Abstract

Four trondhjemitic bodies — three of intrusive and one of extrusive origin — 1.7 to 1.8 b.y. in age occur in the Precambrian rocks of northern New Mexico and southwestern Colorado. These are the metamorphosed plutonic or hypabyssal trondhjemite of Rio Brazos, New Mexico, the interlayered quartzofeldspathic and metabasaltic metavolcanic Twilight Gneiss of the West Needle Mountains, Colorado, the syntectonic Pitts Meadow Granodiorite of the Black Canyon of the Gunnison River, Colorado, and the late syntectonic to posttectonic Kroenke Granodiorite of the Central Sawatch Range, Colorado.

From south to north, over a distance of 235 km, the four rock units show systematic increases in average Al2O3 from 13.7 to 16.1 percent, in K2O from 1.5 to 2.6 percent, in Rb from 28 to 76 ppm, and in Sr from 101 to 547 ppm. Initial Sr87/Sr86 ratios are low — 0.7015 to 0.7027 — and suggest a mafic or ultramafic source. All four trondhjemite bodies have similar light rare-earth element (REE) contents. The trondhjemites of Rio Brazos and the Twilight Gneiss have relatively flat patterns (Ce/Yb < 5) and large negative Eu anomalies. The Pitts Meadow and Kroenke Granodiorites have fractionated REE patterns (Ce/Yb > 10) with low heavy rare earth content and small or no Eu anomalies. Whole-rock δO18 values for siliceous rocks of three of the bodies range from 5.8 to 8.0 per mil, although the Pitts Meadow Granodiorite gives values of 8.5 to 9.4 per mil.

The parent magmas for these bodies were probably generated from a parental basaltic source, either by partial melting or fractional crystallization. Fractional crystallization mechanisms would operate at crustal levels where crystallization of plagioclase and clinopyroxene or hornblende would produce the Rio Brazos and Twilight magmas, and crystallization of hornblende, plagioclase, and biotite would produce the Kroenke and Pitts Meadows magmas. The preferred partial melting mechanism would produce the Rio Brazos and Twilight magmas at shallow depth (< 50 km), leaving a residue of plagioclase and clinopyroxene or amphibole; the Pitts Meadow magma at 50 to 60 km, where hornblende, garnet, clinopyroxene, and plagioclase would be residual; and the Kroenke magma at greater than 60 km leaving a residue of garnet and clinopyroxene.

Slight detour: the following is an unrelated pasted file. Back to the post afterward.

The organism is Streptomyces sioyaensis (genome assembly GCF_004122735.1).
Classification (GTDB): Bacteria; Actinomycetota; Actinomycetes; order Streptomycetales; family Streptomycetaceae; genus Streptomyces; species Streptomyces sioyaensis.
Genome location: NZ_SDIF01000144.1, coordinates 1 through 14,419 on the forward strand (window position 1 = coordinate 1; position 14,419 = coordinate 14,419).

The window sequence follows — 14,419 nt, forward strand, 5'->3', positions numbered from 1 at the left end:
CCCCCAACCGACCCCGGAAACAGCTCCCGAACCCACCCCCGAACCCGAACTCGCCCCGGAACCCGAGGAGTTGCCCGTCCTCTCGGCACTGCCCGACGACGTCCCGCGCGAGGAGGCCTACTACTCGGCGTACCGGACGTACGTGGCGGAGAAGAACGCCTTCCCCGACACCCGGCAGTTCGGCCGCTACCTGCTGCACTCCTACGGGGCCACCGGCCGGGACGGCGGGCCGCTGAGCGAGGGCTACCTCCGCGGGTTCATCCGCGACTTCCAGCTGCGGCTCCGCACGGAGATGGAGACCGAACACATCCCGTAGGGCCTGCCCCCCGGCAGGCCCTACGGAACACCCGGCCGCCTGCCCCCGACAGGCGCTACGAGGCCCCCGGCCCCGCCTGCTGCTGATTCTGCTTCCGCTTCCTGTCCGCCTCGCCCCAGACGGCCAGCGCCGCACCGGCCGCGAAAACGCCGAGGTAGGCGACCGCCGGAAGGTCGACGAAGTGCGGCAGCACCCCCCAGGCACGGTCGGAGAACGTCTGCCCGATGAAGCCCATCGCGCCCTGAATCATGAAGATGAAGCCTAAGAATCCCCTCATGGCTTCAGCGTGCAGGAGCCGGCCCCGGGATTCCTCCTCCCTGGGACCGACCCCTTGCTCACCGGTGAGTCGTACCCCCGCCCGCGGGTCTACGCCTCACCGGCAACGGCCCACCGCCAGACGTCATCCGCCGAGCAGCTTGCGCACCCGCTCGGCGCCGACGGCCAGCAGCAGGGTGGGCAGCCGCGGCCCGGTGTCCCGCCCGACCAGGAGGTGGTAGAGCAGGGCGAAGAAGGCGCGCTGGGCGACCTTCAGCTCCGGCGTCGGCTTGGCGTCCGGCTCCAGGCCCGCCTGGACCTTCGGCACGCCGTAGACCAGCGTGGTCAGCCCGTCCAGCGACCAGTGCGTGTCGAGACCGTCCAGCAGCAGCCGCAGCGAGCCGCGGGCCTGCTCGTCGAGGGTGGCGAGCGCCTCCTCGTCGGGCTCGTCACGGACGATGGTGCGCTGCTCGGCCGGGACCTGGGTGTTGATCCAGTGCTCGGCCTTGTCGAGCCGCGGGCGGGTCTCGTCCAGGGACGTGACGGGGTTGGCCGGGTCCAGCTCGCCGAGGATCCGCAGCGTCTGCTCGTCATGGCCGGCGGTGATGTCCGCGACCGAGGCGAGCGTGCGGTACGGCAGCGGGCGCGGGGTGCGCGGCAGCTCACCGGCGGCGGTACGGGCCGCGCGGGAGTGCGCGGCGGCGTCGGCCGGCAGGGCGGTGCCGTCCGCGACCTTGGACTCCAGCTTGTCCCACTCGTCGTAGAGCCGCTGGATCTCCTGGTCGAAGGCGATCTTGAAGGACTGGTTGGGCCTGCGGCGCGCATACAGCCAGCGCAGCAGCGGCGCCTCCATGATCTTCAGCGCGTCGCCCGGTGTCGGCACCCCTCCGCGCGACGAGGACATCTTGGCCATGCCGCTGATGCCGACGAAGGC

The magmas probably formed in a ridge-and-basin complex that lay between the early Precambrian craton to the north and the contemporaneous quartzite-rhyolite-tholeiite terrane to the south. A northward-dipping subduction zone can be postulated from the variation in compositions and inferred depths of melting, but complete modern analogues of similar setting are not known. A better tectonic analogue might be the Archean regimes, in which vertical motion is dominant and trondhjemitic magmas may have formed by melting at the base of foundering thick volcanic piles.

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